DRUGS IN AMERICAN RACING AND LESSONS THE REST OF RACING CAN LEARN
Last weekend the Breeders’ Cup provided us with some wonderful international horse racing. British and Irish horses more than held their own, and any number of positive stories emerged from the action at Keeneland.
That said, it was hard to escape the undertones of dissatisfaction and suspicion. A number of American-based trainers that enjoyed significant success over the two-day meeting at Keeneland have been under scrutiny for the wrong reasons in recent times, most notably the best-known American trainer of them all, Bob Baffert.
International and internal scrutiny of the issue of drugs in American racing has been constant for decades now, but events of the last year have brought the issue to a dramatic head. While the main talking point over the weekend focused on Baffert and his most recent spate of positive tests, a far darker cloud hangs over American racing. This is the pending federal case against a vast array of racing professionals in what will unquestionably be the highest-profile doping-related case in the long history of American horse racing. The details of it are genuinely shocking and some of them can be read here (https://www.paulickreport.com/news/the-biz/superseding-indictment-shows-navarro-and-servis-doping-programs-stretch-back-to-2016/).
While there has been widespread dissatisfaction and heated debate in American racing on the drug issue for decades, this case has really focused minds in the States and promises to finally bring about meaningful change.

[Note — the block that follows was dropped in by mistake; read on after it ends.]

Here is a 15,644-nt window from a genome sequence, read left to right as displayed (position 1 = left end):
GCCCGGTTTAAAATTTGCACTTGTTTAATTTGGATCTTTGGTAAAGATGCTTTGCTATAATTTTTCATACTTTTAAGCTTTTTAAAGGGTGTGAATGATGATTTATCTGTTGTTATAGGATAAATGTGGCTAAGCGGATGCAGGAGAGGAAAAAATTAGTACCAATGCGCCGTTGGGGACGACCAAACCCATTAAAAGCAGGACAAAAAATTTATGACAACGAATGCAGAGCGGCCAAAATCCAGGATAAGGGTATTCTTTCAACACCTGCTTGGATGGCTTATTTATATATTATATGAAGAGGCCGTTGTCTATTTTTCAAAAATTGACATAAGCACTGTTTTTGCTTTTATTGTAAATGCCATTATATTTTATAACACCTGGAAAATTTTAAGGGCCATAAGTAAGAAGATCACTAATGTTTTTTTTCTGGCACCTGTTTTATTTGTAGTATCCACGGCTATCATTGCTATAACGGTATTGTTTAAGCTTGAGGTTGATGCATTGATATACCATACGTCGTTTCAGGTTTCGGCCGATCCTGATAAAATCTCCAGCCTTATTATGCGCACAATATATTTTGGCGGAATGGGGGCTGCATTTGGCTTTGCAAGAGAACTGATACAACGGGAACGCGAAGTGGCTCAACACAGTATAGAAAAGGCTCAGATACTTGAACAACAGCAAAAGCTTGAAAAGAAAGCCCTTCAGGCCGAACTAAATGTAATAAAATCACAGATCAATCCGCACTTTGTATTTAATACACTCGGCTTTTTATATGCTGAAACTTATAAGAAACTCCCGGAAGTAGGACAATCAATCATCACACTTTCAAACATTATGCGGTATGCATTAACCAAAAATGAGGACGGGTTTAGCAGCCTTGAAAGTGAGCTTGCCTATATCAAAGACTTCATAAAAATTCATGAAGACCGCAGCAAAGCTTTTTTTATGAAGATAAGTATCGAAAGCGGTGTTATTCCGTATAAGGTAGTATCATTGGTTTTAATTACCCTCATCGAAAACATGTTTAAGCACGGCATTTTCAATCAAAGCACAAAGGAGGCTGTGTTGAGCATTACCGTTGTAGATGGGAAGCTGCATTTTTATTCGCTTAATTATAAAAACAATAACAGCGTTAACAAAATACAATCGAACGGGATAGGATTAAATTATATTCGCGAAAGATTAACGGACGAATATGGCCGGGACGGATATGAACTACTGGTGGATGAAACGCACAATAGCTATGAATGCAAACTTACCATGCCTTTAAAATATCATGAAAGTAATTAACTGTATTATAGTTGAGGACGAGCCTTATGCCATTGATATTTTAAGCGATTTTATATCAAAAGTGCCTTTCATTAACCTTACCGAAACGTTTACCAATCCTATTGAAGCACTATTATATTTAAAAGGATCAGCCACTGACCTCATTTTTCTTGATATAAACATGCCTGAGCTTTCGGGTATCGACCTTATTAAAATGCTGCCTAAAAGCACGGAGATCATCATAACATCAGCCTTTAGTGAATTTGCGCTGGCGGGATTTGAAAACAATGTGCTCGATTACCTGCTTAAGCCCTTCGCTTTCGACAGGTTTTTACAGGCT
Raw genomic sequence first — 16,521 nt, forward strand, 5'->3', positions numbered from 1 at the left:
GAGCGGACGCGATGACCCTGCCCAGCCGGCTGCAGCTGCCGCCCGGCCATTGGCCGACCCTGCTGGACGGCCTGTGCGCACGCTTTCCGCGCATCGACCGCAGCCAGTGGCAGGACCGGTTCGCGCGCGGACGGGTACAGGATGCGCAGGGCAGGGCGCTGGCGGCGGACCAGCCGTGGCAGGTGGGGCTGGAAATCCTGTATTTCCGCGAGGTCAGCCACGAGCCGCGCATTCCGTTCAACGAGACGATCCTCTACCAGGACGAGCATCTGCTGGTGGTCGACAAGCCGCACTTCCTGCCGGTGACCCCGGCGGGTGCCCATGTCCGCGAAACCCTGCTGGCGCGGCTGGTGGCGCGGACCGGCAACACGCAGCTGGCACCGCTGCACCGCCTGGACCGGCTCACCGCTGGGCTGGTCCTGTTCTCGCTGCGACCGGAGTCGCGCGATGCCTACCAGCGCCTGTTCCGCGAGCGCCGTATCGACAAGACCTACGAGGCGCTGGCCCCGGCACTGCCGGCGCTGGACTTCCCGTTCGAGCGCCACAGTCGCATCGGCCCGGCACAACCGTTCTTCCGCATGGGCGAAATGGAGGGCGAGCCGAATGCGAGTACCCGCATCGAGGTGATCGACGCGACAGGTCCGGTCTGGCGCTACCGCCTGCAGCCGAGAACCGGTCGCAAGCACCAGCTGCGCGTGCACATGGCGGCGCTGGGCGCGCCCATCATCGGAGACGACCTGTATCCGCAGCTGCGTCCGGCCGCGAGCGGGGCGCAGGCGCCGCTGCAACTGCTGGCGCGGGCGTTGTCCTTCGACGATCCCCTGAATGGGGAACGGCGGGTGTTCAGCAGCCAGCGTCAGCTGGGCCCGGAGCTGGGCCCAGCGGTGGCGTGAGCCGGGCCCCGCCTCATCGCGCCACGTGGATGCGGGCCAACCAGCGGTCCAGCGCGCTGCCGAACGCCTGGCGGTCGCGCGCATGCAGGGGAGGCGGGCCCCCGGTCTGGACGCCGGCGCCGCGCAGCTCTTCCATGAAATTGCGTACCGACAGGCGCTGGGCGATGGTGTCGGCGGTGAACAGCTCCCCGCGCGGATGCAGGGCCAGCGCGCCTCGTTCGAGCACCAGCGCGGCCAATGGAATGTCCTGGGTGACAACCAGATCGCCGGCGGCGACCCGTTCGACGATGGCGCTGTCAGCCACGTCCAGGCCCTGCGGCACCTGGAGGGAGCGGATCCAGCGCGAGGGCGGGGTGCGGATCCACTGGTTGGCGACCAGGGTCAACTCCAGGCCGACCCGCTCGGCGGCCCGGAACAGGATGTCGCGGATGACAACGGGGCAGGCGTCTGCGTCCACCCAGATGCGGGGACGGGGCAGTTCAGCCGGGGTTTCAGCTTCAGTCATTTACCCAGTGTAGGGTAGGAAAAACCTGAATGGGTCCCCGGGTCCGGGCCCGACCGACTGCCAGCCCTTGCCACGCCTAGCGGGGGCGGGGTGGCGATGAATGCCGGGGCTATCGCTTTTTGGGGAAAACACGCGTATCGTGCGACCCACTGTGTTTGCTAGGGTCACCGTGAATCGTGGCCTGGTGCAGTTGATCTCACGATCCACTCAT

DRUG TESTING IN A STATE...LITERALLY
Up to the present day, regulation of drug testing in America has been conducted on a state-by-state basis with differing rules and standards across every border. History has shown that self-regulated drug testing regimes don’t tend to work all that well in terms of maintaining integrity. There is endless evidence from a wide variety of sports where such regimes are no more than box-ticking exercises.
Occasional test failures and consequent punishments are held up as evidence of what a great job they are doing, but all too often sporting bodies have no real interest in aggressively pursuing wrongdoers - especially the more high-profile ones - for fear of creating PR nightmares. Given that many sports tend to have regulators intertwined with participants they are supposed to regulating, politics can play as big a role in policing as the pursuit of justice. This couldn’t be more applicable to horse racing.